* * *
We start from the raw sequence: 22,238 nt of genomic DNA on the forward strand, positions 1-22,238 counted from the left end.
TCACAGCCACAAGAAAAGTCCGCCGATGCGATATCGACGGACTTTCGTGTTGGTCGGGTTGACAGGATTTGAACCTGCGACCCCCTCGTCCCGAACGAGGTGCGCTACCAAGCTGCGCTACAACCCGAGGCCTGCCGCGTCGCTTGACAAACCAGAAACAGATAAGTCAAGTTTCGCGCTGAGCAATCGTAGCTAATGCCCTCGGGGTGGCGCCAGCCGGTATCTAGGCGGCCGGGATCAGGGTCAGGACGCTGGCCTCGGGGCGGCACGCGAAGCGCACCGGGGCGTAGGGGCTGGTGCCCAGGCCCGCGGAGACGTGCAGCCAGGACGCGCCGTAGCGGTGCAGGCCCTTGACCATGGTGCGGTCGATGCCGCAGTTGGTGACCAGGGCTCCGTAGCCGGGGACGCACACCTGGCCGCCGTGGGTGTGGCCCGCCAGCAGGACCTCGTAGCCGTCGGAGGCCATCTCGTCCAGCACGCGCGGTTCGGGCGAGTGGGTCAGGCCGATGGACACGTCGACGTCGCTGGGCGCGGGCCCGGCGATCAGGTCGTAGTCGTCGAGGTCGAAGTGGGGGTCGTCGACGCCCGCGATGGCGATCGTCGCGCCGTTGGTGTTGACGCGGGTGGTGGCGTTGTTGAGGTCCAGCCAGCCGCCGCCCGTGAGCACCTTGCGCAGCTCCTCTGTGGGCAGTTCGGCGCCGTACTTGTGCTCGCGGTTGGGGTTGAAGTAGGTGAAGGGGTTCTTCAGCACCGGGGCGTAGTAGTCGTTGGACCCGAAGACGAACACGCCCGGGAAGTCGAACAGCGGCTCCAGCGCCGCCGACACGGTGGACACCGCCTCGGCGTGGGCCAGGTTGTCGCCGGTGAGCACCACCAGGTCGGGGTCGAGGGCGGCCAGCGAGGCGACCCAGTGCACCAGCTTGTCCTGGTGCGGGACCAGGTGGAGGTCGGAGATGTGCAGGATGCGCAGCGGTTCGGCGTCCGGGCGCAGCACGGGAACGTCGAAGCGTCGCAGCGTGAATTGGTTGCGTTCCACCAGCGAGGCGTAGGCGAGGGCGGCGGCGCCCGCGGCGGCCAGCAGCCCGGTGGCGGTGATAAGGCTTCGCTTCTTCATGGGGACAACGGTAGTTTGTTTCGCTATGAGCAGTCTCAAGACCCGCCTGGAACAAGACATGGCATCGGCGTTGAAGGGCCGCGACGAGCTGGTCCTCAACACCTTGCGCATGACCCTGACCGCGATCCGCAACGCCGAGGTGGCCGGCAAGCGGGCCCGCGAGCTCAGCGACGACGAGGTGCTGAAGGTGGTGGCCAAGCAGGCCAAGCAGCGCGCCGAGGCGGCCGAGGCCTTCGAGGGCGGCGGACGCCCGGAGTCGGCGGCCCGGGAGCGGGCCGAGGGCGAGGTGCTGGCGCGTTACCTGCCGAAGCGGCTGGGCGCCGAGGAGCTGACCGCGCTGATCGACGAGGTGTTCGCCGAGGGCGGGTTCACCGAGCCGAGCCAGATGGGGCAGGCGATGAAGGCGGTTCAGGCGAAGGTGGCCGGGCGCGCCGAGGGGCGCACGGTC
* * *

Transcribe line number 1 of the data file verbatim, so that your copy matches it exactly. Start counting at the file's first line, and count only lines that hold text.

We start from the raw sequence: 22,238 nt of genomic DNA on the forward strand, positions 1-22,238 counted from the left end.